The saint, perceiving that Ervan was speaking these words sincerely and not as a piece of impertinence or as one playing a part, answered cheerfully and graciously, saying, “In what manner dost thou wish what thou seekest to be fulfilled?” The Hebrew replied, “Beseech thy Master, if He is in heaven, as thou hast declared, to come down to me, so that I may behold and speak to Him. Then indeed, as the Lord God lives–that is, He Whom thou sayest to be the Father of the Christ–I shall immediately come to believe in Jesus as the Messiah and receive the Baptism.” Then the crowd of scribes and Pharisees began shouting, “Yea, milord archbishop, do thou the bidding of our rabbi, by showing us thy Christ. Then, with fear and trembling, we shall believe in the Christ; for indeed, we shall no longer have any defense or pretext.” They repeatedly cried out these words, but all the while the thrice-wretched ones were saying among themselves in a half-whisper, “Even if he should show us the Christ, we shall not become Christians; but rather, we should prefer everlasting punishment.” Others then remarked, “So many years have elapsed from the time that our fathers crucified and buried this Jesus in a sealed sepulcher. Is it possible for this one Christian prelate archbishop to resurrect Him, of Whom the bones do not even remain?” The holy Gregentius then, knowing full well that if he did not perform this wonderworking, that these stiff-necked people should in no wise believe, addressed them: “Know this: on account of my profound desire to guide you to the truth, lest you should become wretched and suffer everlasting perdition, I shall beseech my Master Christ to condescend and come to the earth in essence this very day, as He is merciful and most compassionate. And then, when He appears to you, even in the heaven sitting in glory, as many of you as do not believe, straightway you shall be justly cut in twain by the sword.”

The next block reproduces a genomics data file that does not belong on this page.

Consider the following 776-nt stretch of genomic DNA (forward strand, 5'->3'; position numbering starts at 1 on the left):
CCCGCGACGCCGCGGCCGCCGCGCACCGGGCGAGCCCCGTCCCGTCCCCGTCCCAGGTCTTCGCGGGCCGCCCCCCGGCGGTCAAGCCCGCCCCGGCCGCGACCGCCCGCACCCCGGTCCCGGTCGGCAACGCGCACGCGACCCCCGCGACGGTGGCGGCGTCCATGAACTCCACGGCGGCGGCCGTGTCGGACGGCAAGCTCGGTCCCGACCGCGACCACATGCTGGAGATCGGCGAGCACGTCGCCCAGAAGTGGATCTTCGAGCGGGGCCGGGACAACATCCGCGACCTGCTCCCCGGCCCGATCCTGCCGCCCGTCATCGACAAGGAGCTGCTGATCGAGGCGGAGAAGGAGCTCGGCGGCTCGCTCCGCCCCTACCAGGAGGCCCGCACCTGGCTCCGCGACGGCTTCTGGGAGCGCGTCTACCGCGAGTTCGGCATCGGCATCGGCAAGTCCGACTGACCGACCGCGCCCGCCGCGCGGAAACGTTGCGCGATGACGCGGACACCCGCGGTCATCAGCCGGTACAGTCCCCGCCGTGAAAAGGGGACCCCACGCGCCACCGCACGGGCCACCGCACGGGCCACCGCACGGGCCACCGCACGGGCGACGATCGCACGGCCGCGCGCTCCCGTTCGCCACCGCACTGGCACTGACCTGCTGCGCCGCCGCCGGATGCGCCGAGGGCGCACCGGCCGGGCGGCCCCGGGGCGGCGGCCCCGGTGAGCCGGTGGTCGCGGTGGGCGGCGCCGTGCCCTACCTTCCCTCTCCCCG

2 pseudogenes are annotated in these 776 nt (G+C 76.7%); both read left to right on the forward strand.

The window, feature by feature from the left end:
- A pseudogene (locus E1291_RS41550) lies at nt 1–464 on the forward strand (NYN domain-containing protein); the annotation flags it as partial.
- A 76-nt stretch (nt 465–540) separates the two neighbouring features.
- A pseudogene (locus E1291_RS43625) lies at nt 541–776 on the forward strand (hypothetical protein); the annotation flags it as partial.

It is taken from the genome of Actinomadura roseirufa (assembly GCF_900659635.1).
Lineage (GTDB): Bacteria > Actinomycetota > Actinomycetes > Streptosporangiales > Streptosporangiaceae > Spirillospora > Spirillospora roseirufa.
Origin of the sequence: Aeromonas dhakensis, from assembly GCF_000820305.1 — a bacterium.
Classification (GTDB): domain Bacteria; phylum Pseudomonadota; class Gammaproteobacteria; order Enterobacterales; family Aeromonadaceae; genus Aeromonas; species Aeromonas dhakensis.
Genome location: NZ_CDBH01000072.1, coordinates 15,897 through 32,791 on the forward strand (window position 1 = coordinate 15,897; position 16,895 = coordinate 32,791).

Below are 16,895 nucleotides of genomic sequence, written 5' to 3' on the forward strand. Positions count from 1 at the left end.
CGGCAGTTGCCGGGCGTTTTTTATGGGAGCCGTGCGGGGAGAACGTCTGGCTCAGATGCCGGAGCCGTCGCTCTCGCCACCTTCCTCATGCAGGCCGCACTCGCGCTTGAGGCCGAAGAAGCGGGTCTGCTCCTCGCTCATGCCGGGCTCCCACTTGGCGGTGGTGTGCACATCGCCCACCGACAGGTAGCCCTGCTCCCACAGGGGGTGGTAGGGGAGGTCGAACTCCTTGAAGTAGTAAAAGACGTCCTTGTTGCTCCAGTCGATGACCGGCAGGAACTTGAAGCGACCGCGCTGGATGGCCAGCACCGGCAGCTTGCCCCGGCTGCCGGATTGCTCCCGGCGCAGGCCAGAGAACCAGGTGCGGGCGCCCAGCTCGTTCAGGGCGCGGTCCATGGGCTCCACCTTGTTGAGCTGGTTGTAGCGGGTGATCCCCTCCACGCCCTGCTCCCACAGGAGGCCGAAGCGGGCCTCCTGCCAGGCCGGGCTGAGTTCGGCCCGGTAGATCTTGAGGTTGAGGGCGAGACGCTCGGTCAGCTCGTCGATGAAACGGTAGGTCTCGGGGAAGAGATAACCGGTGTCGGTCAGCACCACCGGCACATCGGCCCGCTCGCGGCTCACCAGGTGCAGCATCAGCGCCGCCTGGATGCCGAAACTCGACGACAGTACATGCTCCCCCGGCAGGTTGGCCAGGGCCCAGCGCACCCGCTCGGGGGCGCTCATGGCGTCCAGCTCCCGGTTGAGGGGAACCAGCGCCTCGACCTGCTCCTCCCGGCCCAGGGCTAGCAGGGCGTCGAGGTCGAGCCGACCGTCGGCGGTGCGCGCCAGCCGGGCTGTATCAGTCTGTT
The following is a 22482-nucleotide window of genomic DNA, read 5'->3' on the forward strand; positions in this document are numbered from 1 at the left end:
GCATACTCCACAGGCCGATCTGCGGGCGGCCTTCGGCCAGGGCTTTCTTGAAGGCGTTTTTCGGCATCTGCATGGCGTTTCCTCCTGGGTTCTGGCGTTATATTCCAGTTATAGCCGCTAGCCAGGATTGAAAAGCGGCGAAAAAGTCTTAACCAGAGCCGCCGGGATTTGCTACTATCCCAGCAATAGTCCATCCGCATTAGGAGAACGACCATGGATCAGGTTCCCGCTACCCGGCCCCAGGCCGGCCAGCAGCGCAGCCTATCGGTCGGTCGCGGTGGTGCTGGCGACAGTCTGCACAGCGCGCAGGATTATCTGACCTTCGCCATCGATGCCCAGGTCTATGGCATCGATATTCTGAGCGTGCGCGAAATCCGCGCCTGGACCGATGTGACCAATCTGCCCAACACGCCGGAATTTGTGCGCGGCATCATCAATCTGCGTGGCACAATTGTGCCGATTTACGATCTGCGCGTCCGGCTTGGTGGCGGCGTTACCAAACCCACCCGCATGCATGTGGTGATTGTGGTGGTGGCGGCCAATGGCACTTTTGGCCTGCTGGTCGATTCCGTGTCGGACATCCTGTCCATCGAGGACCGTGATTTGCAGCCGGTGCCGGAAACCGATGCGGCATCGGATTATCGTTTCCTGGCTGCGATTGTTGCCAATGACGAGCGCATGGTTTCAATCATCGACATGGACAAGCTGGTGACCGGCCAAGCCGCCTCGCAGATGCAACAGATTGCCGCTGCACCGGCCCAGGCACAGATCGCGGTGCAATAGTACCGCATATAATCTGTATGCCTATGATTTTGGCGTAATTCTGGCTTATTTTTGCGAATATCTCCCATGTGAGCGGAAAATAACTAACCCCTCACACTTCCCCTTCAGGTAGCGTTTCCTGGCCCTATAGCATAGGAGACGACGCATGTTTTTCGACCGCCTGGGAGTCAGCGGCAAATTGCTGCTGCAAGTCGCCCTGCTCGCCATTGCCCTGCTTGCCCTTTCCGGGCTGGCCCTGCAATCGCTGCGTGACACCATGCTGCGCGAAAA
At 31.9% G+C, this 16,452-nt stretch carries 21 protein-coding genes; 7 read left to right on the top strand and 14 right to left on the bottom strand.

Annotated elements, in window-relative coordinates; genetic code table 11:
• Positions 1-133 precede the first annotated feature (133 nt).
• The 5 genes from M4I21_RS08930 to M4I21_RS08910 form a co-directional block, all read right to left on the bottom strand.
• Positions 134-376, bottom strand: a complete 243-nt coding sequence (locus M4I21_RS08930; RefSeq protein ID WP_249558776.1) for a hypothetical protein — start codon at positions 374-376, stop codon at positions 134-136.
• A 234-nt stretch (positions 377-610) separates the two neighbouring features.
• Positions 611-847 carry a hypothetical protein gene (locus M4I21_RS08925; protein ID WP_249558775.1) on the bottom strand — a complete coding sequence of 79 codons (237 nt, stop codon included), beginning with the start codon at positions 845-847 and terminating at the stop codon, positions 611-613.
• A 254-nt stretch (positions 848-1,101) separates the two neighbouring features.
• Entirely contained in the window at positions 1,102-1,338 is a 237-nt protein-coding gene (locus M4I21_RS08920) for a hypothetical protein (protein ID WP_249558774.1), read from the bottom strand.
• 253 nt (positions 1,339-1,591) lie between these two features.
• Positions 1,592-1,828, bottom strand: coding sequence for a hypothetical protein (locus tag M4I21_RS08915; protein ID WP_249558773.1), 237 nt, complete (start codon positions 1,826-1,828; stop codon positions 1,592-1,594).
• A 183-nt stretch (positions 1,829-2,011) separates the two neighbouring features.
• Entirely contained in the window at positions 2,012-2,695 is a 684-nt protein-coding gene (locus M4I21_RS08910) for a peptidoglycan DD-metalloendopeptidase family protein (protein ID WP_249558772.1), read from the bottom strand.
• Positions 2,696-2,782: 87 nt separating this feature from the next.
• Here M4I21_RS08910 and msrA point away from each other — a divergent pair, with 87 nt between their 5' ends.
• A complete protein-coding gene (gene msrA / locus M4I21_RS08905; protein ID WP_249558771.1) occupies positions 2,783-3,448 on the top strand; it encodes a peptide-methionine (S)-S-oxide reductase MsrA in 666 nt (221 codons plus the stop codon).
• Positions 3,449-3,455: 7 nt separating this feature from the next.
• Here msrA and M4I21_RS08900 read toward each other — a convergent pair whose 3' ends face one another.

All present therefore accepted the terms set forth. However, the Jews thought the appearance of Christ alive to be impossible. They reasoned that He had been put to death and buried for so many centuries. The saint, for his part, was cognizant of the words of the Lord Who said in the holy Gospel: “Verily, verily, I say to you, the one who believeth in Me, the works which I do shall that one do also; and greater works than these shall he do, because I go to My Father [Jn. 14:12].” Gregentius then rose up from his episcopal throne. He requested the viceroy that he not depart, until he should return, lest the assembly disperse. The archbishop then went alone outside to the portico, where they had all assembled. The blessed man stood in a place opposite the people. He then faced the direction of east and made three full prostrations, bending his knees and touching his head to the ground. All could witness from afar the archbishop entering into his prayers. Archbishop Gregentius, with tears in his eyes, then entreated the Lord with all of his heart and faith: “O Master Lord Jesus Christ, Son and Logos of the awesome and invisible Father, Who, impassibly and without change, was begotten, not made, before all the ages; and Who, together with the Father and the Holy Spirit, is worshipped and glorified, by Whom the heaven and the earth were created and the foundations thereof were laid; and Who, for our sake and our salvation, bowed down the heavens and descended and became Man of the holy Virgin Mary and the Holy Spirit; and Who, as the lover of mankind, ‘showed Thyself upon earth and conversed with men [Bar. 3:37],’ associating with the lawless Jews and working signs and wonders among them; do Thou, O Lord Jesus Christ, Who art everywhere present and filling all things, have mercy and take pity on this benighted multitude of Jews. Do Thou overshadow them with Thy power and open their darkened eyes, which have been blinded by the devil. Do Thou appear to them, according to the multitude of Thy compassions, that they might see Thee for themselves, this very day, and believe in Thee the only true God, together with the Father Who sent Thee [Jn. 20:21] and Thy Holy Spirit.”